The first evidence of insurance appeared in China around 3000 BC when merchants would divide their cargo into several ships, protecting their investments and dividing any losses among themselves. This system was continued forward and in 1750 BC the Babylonians devised a system where the merchant would borrow money to finance his shipment of goods. He paid the lender an additional sum of money and in exchange, the lender agreed to cancel the loan should the shipment be lost or stolen. The Romans are credited with developing life and health insurance through guilds around 600 AD.
Moving through history, the need for insurance advanced as claims against another could be pursued through courts and common law. In the early 18th century, in England a doctrine was developed under “Old English” law called the “respondeat superior”. Under this doctrine, the master (employer) was held to be liable for damages to a third person caused by a servant’s (employee) act or omission while the servant was acting within the course and scope of employment. Not many workers were protected under this doctrine unless they were injured by another worker, but it increased the liability of the employer.
Industrialization quickly swept across Europe in the 1800′s and in 1838, Germany took the first step to protect injured workers by passing legislation to protect railroad employees and passengers in the event of accidents. Bismarck later introduced a Compulsory Insurance Plan in 1881. This plan required employers to contribute to sickness funds for workers and was based on a concept developed by Germany.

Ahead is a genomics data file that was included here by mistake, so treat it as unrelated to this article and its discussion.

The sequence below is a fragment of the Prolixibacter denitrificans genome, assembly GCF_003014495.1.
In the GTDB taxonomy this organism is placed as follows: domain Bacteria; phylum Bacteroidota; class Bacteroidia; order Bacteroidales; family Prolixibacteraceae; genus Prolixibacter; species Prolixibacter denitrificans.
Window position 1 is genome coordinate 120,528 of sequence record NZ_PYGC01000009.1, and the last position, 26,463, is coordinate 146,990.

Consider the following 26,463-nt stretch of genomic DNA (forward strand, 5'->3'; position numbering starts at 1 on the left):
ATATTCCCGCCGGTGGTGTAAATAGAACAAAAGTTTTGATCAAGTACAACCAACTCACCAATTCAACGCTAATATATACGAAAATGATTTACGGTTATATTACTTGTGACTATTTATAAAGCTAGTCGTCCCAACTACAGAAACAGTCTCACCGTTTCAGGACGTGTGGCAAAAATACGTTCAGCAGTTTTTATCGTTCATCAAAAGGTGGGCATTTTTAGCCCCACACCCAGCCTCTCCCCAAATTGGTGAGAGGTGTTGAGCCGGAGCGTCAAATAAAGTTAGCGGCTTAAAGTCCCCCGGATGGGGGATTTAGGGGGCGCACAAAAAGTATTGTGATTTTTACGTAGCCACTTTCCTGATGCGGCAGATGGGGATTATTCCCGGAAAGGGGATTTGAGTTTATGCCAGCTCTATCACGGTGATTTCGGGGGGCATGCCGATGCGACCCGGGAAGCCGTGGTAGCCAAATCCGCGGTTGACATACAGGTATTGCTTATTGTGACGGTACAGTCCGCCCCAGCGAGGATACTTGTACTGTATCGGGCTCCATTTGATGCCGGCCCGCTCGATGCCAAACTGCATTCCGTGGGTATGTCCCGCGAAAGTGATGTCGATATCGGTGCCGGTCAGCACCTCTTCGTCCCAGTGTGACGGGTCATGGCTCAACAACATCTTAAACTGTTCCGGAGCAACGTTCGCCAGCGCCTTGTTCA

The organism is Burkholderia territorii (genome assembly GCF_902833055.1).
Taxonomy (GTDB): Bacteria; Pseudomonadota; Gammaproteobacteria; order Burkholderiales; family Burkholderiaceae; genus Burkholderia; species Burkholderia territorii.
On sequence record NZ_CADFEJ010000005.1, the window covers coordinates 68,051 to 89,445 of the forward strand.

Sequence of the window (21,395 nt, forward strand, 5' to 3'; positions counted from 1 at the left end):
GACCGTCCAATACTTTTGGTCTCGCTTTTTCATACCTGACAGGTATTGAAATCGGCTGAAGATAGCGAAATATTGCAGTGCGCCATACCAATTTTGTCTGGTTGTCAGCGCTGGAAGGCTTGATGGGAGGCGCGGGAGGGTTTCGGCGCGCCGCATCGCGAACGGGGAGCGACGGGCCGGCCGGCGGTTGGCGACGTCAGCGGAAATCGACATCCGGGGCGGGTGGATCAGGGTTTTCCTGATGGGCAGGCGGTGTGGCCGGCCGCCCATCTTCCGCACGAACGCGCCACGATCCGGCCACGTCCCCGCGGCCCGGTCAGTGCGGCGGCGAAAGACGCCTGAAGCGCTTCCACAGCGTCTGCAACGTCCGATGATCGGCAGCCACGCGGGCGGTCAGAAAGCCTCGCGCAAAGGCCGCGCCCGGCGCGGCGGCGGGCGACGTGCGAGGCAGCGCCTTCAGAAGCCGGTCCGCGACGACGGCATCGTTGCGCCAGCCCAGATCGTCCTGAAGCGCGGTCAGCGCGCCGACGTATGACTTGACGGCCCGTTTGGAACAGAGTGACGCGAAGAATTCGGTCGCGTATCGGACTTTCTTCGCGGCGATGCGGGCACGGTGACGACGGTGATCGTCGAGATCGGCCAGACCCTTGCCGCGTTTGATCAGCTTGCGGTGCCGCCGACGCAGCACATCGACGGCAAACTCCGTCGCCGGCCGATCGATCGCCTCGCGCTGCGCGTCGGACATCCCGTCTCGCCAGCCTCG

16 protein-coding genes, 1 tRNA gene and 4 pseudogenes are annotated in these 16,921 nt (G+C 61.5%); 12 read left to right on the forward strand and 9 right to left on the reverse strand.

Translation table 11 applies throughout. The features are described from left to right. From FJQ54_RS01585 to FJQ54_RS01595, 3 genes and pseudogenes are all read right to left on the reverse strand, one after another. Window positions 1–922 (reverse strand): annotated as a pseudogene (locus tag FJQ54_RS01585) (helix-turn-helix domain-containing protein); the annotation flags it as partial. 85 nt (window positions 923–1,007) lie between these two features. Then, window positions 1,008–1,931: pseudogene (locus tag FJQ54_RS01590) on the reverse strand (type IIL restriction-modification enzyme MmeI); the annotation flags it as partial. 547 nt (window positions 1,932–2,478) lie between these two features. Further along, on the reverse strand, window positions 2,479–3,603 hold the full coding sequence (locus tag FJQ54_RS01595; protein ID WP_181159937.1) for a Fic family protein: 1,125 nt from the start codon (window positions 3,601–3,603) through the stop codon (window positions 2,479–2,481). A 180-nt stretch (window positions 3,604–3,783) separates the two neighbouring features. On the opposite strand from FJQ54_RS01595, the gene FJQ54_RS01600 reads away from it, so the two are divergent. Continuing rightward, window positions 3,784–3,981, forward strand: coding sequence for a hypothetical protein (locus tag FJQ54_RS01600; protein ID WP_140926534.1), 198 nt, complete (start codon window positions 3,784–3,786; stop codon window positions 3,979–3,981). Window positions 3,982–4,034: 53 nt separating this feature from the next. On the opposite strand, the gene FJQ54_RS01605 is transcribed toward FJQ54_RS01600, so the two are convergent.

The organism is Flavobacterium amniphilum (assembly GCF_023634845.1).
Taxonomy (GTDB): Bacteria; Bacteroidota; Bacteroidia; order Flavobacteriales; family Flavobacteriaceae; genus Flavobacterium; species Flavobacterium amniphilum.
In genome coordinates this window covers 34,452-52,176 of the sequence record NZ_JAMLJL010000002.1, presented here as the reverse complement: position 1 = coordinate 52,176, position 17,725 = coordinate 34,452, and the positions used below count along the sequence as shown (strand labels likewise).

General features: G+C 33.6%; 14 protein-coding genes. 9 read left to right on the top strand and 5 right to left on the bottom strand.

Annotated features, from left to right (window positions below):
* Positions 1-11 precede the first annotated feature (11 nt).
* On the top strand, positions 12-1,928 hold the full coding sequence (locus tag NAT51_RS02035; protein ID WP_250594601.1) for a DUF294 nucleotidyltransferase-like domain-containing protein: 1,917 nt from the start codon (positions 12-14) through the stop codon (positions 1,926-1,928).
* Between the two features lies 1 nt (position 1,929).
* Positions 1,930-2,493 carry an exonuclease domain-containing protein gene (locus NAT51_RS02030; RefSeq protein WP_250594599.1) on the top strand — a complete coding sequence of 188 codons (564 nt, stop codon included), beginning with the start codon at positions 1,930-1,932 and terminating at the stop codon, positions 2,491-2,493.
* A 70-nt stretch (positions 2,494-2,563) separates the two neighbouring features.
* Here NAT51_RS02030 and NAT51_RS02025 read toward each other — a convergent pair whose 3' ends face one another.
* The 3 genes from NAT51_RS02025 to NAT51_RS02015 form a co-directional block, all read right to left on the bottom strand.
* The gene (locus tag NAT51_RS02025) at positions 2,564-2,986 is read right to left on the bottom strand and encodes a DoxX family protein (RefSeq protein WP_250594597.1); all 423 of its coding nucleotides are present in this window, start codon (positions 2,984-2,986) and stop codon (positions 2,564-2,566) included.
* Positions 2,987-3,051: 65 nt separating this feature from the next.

“Workingmen’s Compensation” was coined in England in 1880 when the English Parliament passed the “Employer’s Liability Act.” This made the employer responsible for injuries on the jobsite and gave the injured worker the right to sue the employer. Since the burden of proof was on the worker as well as other legal expenses, the courts became backlogged. The general public suffered from this unfair and inefficient system other civil actions were delayed due to crowded dockets and not enough judges. In the midst of this chaos, people noticed that the worker was beginning to prevail in these actions and the legal profession began going after the machinery, buildings, and property of the employers. In 1897, England repealed the employer’s liability act of 1880 and replaced it with a “workmen’s” compensation act.